The Department has constructed a new undergraduate joint honours course in Music and Web Science, with the first student intake planned for October 2016 – the video below gives more details. In this post Anna Kent-Muller (BA Hons Music 2015) explains how her own interest in Web Science started, and describes how she contributed to the new degree programme:
As a Music undergraduate at the University of Southampton I always studied a hugely diverse set of modules, taking some in a variety of disciplines, including psychology and film, early on in my degree. Through discussions with my personal tutor, I signed up to take the module ‘Digital Humanities: Critical Thinking in the Information Age’ in my second year. This was what sparked my interest in digital approaches to music: changing from an uncertainty about this new field, unsure what to expect, to it shaping the next four years of my academic career.
This module introduced me to a new area of study, the interlinking between music and the web. I looked at encoding initiatives, applications created for musicians, and new composition methods utilising technology. From this module I decided to pursue the field in more depth in my undergraduate dissertation. My dissertation, ‘Keeping Score: Accessing MEI’s Suitability for Academia’, came about through researching MeiView during my second-year ‘Digital Humanities’ module. MeiView is an application that uses MEI (Music Encoding Initiative) to display the variants found in 15th- and 16th-century music scores. This sparked my interest in Encoding Music and led to my undergraduate dissertation topic, in which I assessed the possibilities of MEI for wider music research. This also led me to taking two other web-related modules, ‘Living and Working on the Web’ and ‘Online Social Networks’.
During my final year, I also undertook an internship with the University as an Innovation and Digital Literacies Champion (iChamp). This program enables students to work in partnership with members of staff to develop the use of digital literacies around campus; this can include for example increasing awareness of online safety, and developing the use of web applications within teaching and assessment. For my internship I worked on developing a new digital music module for the undergraduate joint honors degree in Music and Web Science. This required me to work closely with academic staff within the Music department, to research the areas covered by the module and look at the resources available for the adoption of certain encoding practices and online applications. I focused on music distribution systems and copyright law online, and how this shapes our engagement and use of music in the modern day. I also looked at a variety of different tutorials for the adoption of music-based encoding initiatives, including MusicXML and MEI, and looked at simple ways of explaining and gaining a basic understanding of these initiatives.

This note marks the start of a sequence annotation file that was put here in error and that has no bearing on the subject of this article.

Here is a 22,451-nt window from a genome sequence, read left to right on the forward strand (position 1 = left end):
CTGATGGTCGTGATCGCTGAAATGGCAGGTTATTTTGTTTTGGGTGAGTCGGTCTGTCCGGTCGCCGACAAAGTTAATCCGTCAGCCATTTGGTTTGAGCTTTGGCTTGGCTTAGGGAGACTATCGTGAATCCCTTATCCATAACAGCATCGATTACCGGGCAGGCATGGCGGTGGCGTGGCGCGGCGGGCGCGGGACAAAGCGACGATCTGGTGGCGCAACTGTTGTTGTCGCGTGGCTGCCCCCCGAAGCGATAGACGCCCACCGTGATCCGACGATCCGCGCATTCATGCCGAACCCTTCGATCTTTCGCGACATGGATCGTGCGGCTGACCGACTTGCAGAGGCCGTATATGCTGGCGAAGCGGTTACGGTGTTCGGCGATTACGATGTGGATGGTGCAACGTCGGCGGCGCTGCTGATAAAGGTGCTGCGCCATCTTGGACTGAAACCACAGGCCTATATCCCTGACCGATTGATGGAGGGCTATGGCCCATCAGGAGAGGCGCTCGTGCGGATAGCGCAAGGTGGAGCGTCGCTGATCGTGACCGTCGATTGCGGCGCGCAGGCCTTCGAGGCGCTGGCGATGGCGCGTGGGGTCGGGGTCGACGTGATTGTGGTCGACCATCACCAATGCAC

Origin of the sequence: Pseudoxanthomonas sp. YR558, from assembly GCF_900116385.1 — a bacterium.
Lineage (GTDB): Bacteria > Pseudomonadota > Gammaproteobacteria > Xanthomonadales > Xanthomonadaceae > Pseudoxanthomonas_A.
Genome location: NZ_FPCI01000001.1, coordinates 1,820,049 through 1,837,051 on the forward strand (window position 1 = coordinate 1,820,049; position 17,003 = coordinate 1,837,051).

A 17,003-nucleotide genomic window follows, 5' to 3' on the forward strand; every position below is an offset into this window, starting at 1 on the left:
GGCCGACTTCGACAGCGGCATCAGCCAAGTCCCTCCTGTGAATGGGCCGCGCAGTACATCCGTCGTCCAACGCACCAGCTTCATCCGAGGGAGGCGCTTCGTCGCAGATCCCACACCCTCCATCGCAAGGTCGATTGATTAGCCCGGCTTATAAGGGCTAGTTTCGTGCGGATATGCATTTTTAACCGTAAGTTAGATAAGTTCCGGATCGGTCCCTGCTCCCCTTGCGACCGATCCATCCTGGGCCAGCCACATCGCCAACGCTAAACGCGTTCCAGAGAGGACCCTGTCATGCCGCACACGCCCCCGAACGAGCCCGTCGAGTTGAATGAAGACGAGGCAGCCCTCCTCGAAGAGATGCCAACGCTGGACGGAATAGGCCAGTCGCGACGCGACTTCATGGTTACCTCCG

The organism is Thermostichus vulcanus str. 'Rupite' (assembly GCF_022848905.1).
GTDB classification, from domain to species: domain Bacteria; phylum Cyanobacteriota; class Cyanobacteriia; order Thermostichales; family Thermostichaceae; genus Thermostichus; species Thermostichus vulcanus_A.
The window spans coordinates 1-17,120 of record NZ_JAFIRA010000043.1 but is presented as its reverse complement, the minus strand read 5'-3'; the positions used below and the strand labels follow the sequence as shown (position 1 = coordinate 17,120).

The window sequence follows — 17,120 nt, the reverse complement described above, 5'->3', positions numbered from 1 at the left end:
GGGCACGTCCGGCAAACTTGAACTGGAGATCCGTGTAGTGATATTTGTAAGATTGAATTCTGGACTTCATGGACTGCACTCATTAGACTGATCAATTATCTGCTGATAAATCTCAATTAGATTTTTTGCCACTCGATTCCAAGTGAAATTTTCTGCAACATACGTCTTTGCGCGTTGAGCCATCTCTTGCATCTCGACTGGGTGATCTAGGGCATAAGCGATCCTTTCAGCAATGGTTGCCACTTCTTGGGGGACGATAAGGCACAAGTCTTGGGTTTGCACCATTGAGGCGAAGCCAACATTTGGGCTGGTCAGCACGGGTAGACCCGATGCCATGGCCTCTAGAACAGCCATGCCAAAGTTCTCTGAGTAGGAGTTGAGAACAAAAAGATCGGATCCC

Having finished my undergraduate course, I have just begun my first year of a combined MSC and PhD in Web Science at the University of Southampton. I first became aware of this through the module Digital Humanities: Critical Thinking in the Information Age when a course tutor discussed this avenue of further study with me. I decided to look into this area further and attended some of the Web Science Institute‘s distinguished lecture series. These really appealed to me, and I found through discussions with existing students on the program and a variety of lecturers that this really was something that I was keen to pursue.
I am looking forward to starting my Master’s on Monday. During this first year we are looking at a variety of underlying concepts of Web Science, including the interdisciplinary aspects, the computer science aspects and also the research methods involved. Having met my cohort, I found that we all come from such a variety of different undergraduate disciplines, and this creates an interesting and diverse group of researchers to work with.
If anyone would like any further information or advice, especially if they are interested in a similar field of study, please contact me on either my email email@example.com or tweet me @Anna_93.
You can follow Anna’s adventures in Music and Web Science over on her own blog – including posts about her modules last year.